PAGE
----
Discover highlights in this animated history:


9 October 1817: Opening

The State University of Ghent ceremoniously opens under the rule of King Willem I of the Netherlands. With physician Jean-Charles Van Rotterdam as the first rector. Latin is the official language. Classes begin on 3 November 1817 with four faculties (Arts and Philosophy, Law, Medicine and Health Sciences and Sciences), 16 professors and 190 students.

1826: Inauguration of Aula

On the grounds of the former Jesuit church in the Voldersstraat, the Ghent city council has a building erected for the official ceremonies of the university. The building is inaugurated with great fanfare on 3 October 1826, seven years after the first stone was laid on 4 August 1819. This imposing neoclassical edifice was designed by the city architect Louis Roelandt.

1830: French becomes the official language

After the revolution and Belgian independence, the young university in Ghent undergoes major changes. It gets a new boss and the official language becomes French.

1876-1890: Focus on education and research

Universities can award academic degrees and organise examinations themselves. This is stipulated by the new law on higher education. And they have to concentrate on scientific research. The education legislation is an important stimulus for education and research at Ghent University.

1882: First female student

The first female student (Sidonie Verhelst) chooses to study Natural Sciences. We see the advent of practical lessons at the university and assistants reinforce the faculties. There are many famous names among the professors: physicist Jozef Plateau, historians Henri Pirenne and Paul Fredericq, physiologist and psychiatrist Jozef Guislain, zoologist and botanist Jules MacLeod, chemist Leo Baekeland, etc.

1904: National Institute of Law receives the Nobel Peace Prize

Ghent professor François Laurent and two alumni, politician Gustave Rolin-Jaequemyns and economist Emile De Laveleye, are among the founding members. It is a fellowship of lawyers and politicians from different countries, and their purpose is to lay down the principles of international law. In 1904, the National Institute of Law wins the Nobel Peace Prize for its contribution to pacifism.

1911: Maurice Maeterlinck is awarded the Nobel prize for his multifaceted literary work

Maurice Maeterlinck studied Law at Ghent University and is the only Belgian author ever to have received the Nobel Prize for Literature. Maeterlinck was the absolute grandmaster of Symbolism in literature, and he was awarded the highest literary honour in 1911.

1930: Dutch becomes official language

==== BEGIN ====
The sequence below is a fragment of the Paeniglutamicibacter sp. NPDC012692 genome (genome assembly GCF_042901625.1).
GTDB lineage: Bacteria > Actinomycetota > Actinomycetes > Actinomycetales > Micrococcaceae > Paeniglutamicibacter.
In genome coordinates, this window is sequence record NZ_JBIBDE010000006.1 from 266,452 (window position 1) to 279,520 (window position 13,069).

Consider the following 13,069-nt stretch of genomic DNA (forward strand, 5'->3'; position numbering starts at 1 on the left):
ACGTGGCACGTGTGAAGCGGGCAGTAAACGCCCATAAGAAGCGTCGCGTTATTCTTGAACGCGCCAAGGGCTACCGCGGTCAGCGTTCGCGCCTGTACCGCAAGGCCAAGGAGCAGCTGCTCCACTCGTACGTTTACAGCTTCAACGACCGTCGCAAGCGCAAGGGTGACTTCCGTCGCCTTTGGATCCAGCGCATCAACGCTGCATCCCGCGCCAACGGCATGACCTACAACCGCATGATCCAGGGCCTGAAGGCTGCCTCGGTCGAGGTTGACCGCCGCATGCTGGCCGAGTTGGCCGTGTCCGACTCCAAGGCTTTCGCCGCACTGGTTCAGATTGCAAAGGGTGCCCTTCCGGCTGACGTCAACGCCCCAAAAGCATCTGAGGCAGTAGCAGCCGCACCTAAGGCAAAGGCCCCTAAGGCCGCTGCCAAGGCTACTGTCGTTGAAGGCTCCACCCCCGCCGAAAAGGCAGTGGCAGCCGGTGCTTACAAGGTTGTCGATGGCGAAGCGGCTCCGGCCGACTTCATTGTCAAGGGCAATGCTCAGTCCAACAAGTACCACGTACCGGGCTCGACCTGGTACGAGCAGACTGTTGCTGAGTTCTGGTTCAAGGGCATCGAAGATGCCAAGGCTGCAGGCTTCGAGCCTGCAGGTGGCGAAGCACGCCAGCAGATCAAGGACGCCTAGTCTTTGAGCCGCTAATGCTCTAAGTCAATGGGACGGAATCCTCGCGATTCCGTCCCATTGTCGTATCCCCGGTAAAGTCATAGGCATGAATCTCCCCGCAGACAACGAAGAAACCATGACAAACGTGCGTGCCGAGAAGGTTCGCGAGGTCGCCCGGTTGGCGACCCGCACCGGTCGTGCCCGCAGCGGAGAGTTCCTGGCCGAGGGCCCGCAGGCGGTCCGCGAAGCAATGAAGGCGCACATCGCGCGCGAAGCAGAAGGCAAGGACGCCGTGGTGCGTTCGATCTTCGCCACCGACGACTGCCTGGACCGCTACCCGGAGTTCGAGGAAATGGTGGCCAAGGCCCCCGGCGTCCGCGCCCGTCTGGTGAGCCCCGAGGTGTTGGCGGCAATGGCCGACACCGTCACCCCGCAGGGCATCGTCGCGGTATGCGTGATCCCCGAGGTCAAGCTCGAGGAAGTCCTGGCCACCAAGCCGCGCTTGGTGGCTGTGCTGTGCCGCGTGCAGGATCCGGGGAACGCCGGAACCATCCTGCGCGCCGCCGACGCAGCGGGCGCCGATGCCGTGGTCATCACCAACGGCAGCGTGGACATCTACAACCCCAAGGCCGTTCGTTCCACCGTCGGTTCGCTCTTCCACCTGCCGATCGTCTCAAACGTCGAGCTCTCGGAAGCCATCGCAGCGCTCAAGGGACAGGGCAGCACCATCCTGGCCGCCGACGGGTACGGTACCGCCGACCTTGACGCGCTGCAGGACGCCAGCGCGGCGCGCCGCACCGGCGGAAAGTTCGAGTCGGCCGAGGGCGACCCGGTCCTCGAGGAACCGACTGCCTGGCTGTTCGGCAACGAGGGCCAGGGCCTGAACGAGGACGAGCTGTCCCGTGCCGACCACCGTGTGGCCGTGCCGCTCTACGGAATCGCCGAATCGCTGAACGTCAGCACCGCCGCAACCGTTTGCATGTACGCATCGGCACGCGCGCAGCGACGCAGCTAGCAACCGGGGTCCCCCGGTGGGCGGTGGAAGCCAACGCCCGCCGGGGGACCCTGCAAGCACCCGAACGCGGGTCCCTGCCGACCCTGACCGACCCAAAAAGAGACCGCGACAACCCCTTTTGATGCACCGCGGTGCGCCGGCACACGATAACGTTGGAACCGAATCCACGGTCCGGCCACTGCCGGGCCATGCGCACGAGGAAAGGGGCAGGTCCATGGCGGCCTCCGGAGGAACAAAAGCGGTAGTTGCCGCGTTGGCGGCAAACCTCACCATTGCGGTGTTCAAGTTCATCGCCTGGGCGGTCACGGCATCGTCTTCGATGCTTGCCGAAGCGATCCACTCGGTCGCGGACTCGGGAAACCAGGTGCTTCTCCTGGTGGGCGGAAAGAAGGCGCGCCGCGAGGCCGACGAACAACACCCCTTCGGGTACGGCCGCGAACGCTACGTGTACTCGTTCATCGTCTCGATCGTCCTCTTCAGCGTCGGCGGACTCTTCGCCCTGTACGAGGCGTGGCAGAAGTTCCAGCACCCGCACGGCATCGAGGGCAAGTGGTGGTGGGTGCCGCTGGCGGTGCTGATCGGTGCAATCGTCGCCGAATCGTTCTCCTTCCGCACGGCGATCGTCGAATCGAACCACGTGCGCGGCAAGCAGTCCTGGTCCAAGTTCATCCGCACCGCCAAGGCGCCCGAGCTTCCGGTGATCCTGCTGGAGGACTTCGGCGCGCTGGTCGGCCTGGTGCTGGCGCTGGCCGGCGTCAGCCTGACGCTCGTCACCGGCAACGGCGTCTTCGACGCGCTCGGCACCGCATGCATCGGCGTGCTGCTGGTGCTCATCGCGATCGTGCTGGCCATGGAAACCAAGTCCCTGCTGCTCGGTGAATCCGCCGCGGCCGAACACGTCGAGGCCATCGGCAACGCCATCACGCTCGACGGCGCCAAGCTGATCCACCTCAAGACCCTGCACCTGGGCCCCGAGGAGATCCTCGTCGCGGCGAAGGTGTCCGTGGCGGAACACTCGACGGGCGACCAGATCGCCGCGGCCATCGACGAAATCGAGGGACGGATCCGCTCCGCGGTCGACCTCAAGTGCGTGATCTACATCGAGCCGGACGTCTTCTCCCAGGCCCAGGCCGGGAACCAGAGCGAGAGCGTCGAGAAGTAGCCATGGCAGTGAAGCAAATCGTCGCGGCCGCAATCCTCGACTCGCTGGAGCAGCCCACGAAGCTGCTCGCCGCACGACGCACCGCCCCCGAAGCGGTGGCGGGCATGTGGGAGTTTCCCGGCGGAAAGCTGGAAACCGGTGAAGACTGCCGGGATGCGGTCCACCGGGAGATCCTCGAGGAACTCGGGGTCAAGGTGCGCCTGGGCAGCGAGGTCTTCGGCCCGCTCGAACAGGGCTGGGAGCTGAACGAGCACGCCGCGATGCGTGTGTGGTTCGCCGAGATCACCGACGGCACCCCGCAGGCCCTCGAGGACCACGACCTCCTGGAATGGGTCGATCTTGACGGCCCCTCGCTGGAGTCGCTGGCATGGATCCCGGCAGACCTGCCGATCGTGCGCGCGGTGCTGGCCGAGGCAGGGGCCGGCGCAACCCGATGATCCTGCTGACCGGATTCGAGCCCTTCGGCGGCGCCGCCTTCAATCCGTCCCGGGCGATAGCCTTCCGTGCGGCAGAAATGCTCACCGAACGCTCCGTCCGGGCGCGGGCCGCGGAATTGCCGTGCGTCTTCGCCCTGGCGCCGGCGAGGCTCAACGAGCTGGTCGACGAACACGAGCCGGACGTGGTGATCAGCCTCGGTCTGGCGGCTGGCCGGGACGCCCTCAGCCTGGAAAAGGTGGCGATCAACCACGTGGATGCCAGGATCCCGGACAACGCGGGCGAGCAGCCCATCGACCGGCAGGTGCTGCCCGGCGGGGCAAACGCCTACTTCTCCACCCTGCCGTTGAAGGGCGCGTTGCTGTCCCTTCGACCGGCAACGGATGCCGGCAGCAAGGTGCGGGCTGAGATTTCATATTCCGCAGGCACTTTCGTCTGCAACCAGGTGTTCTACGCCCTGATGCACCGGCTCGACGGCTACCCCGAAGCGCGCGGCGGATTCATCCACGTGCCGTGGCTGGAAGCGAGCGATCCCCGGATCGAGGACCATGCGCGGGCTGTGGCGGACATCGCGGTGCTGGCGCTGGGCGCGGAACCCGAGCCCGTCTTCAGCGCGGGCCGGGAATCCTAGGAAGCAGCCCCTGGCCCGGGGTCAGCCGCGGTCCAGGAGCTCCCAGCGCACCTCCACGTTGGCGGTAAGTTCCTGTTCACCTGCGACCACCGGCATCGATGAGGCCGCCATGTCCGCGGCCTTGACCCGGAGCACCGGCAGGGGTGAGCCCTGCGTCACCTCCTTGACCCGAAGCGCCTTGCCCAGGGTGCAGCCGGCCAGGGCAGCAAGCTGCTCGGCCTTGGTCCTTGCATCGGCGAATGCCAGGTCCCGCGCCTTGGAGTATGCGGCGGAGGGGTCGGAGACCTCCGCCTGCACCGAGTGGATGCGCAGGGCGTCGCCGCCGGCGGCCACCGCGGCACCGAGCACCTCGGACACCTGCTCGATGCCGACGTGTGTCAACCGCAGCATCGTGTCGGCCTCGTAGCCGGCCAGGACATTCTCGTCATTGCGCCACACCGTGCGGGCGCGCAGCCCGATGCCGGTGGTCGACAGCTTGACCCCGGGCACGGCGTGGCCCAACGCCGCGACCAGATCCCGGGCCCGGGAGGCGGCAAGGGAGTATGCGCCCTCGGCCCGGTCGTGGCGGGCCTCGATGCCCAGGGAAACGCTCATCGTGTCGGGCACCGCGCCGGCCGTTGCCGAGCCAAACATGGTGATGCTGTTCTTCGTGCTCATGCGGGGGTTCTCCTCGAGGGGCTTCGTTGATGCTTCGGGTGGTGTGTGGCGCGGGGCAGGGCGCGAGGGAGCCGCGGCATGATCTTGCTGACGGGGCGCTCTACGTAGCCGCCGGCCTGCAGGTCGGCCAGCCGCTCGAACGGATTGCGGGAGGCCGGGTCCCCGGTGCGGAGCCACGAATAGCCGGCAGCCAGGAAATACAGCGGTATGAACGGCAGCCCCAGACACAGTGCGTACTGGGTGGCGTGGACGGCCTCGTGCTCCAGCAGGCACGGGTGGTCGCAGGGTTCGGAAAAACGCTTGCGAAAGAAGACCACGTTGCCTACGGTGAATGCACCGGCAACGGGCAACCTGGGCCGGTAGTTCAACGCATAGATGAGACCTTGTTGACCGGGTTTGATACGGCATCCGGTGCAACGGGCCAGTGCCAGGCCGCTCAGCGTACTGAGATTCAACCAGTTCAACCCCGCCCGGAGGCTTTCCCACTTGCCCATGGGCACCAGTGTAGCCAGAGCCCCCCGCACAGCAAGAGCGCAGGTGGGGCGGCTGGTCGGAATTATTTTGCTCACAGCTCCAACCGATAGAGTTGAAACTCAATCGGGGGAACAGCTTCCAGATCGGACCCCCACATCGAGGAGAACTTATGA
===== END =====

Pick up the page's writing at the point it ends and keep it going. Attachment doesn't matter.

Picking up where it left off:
A first for Belgium: the official language at Ghent University becomes Dutch. August Vermeylen is the first rector of the newly-Dutch university.

1938: Corneel Heymans receives the Nobel Prize in Physiology or Medicine

In 1938, the pharmacologist Corneel Heymans receives the Nobel Prize in Physiology or Medicine for his discovery of the chemoreceptors in the carotid artery.

1954: The National Study Fund is established

The National Study Fund grants scholarships to gifted and less skilled young people. The National Study Fund leads to a very visible increase in the Ghent student population.

1968: First lung transplant with long-term survival

The Ghent transplant team makes the world news in November 1968. It succeeded in performing the first lung transplant with long-term survival. In only ten years, the Surgery department of the Ghent Faculty of Medicine succeeded in becoming the best in the world in the field of transplants.

1969: Student protests

Students take the lead in the emancipation movement that has been started against the traditional authoritarian and conservative powers. There is also great unrest in Ghent, and the students strive to achieve more internal and external democratisation.

1991: RUG becomes Ghent University

The State University of Ghent (RUG) becomes Ghent University and gains significant autonomy. As of then, we have 130 subject groups divided among 11 faculties. Ghent University offers high level courses supported by research in virtually every scientific discipline.

2003: Ghent University Association

Ghent University, University College Ghent, Artevelde University College Ghent and Howest University College West Flanders unite in the Ghent University Association.

2013: Integration of academic courses

Through the integration of the academic courses of the partner university colleges into the universities, Ghent University adds over 6,500 students and 500 extra staff members. This also strengthens Ghent University with several campuses, including Campus Kortrijk.

2014: Ghent University in South Korea

On 1 September 2014, the first academic year starts at the brand new Ghent University Global Campus in South Korea. The courses offered include bachelor programmes in food technology, environmental technology and molecular biotechnology. It’s no coincidence that these are subjects in which Ghent University is among the very best in the world.


Discover more of Ghent University’s rich history using UGentMemorie, the virtual Ghent University memory